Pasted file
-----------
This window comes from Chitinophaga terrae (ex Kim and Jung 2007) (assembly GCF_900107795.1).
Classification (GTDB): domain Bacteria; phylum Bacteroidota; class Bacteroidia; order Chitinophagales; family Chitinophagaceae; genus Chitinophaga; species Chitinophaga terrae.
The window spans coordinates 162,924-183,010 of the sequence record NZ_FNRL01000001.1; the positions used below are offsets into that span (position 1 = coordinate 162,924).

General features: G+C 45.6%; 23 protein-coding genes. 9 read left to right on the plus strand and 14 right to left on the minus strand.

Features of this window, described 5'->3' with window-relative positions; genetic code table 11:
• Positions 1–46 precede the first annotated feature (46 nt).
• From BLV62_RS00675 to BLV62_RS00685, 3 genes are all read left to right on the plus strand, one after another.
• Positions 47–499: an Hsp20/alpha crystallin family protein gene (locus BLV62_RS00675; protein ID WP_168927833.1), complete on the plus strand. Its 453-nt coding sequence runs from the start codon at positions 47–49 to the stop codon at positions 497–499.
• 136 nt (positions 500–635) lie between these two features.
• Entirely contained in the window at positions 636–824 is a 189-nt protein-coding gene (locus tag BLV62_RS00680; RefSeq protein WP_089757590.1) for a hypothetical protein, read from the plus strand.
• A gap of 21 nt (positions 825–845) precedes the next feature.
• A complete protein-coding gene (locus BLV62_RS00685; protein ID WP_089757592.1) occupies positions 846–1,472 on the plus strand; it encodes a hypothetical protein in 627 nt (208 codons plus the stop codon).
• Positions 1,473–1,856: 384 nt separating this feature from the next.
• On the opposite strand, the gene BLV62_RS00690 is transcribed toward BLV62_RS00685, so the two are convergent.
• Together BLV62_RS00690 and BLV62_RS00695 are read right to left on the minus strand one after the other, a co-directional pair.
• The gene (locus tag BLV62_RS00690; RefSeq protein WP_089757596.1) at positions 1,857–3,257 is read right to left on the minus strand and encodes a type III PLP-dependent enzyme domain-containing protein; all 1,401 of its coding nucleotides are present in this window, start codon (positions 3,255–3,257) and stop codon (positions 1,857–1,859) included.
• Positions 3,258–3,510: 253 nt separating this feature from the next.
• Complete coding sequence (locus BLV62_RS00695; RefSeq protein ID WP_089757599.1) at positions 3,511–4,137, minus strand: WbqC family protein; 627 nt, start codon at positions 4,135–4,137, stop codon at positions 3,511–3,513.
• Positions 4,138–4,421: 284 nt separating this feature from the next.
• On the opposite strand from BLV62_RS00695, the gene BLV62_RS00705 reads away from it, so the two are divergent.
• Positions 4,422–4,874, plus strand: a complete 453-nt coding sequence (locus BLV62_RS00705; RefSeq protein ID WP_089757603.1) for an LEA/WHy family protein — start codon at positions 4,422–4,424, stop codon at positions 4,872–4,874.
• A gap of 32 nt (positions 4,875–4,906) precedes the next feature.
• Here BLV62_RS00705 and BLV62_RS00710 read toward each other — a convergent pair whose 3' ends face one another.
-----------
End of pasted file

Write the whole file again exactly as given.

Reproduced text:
This window comes from Chitinophaga terrae (ex Kim and Jung 2007) (assembly GCF_900107795.1).
Classification (GTDB): domain Bacteria; phylum Bacteroidota; class Bacteroidia; order Chitinophagales; family Chitinophagaceae; genus Chitinophaga; species Chitinophaga terrae.
The window spans coordinates 162,924-183,010 of the sequence record NZ_FNRL01000001.1; the positions used below are offsets into that span (position 1 = coordinate 162,924).

General features: G+C 45.6%; 23 protein-coding genes. 9 read left to right on the plus strand and 14 right to left on the minus strand.

Features of this window, described 5'->3' with window-relative positions; genetic code table 11:
• Positions 1–46 precede the first annotated feature (46 nt).
• From BLV62_RS00675 to BLV62_RS00685, 3 genes are all read left to right on the plus strand, one after another.
• Positions 47–499: an Hsp20/alpha crystallin family protein gene (locus BLV62_RS00675; protein ID WP_168927833.1), complete on the plus strand. Its 453-nt coding sequence runs from the start codon at positions 47–49 to the stop codon at positions 497–499.
• 136 nt (positions 500–635) lie between these two features.
• Entirely contained in the window at positions 636–824 is a 189-nt protein-coding gene (locus tag BLV62_RS00680; RefSeq protein WP_089757590.1) for a hypothetical protein, read from the plus strand.
• A gap of 21 nt (positions 825–845) precedes the next feature.
• A complete protein-coding gene (locus BLV62_RS00685; protein ID WP_089757592.1) occupies positions 846–1,472 on the plus strand; it encodes a hypothetical protein in 627 nt (208 codons plus the stop codon).
• Positions 1,473–1,856: 384 nt separating this feature from the next.
• On the opposite strand, the gene BLV62_RS00690 is transcribed toward BLV62_RS00685, so the two are convergent.
• Together BLV62_RS00690 and BLV62_RS00695 are read right to left on the minus strand one after the other, a co-directional pair.
• The gene (locus tag BLV62_RS00690; RefSeq protein WP_089757596.1) at positions 1,857–3,257 is read right to left on the minus strand and encodes a type III PLP-dependent enzyme domain-containing protein; all 1,401 of its coding nucleotides are present in this window, start codon (positions 3,255–3,257) and stop codon (positions 1,857–1,859) included.
• Positions 3,258–3,510: 253 nt separating this feature from the next.
• Complete coding sequence (locus BLV62_RS00695; RefSeq protein ID WP_089757599.1) at positions 3,511–4,137, minus strand: WbqC family protein; 627 nt, start codon at positions 4,135–4,137, stop codon at positions 3,511–3,513.
• Positions 4,138–4,421: 284 nt separating this feature from the next.
• On the opposite strand from BLV62_RS00695, the gene BLV62_RS00705 reads away from it, so the two are divergent.
• Positions 4,422–4,874, plus strand: a complete 453-nt coding sequence (locus BLV62_RS00705; RefSeq protein ID WP_089757603.1) for an LEA/WHy family protein — start codon at positions 4,422–4,424, stop codon at positions 4,872–4,874.
• A gap of 32 nt (positions 4,875–4,906) precedes the next feature.
• Here BLV62_RS00705 and BLV62_RS00710 read toward each other — a convergent pair whose 3' ends face one another.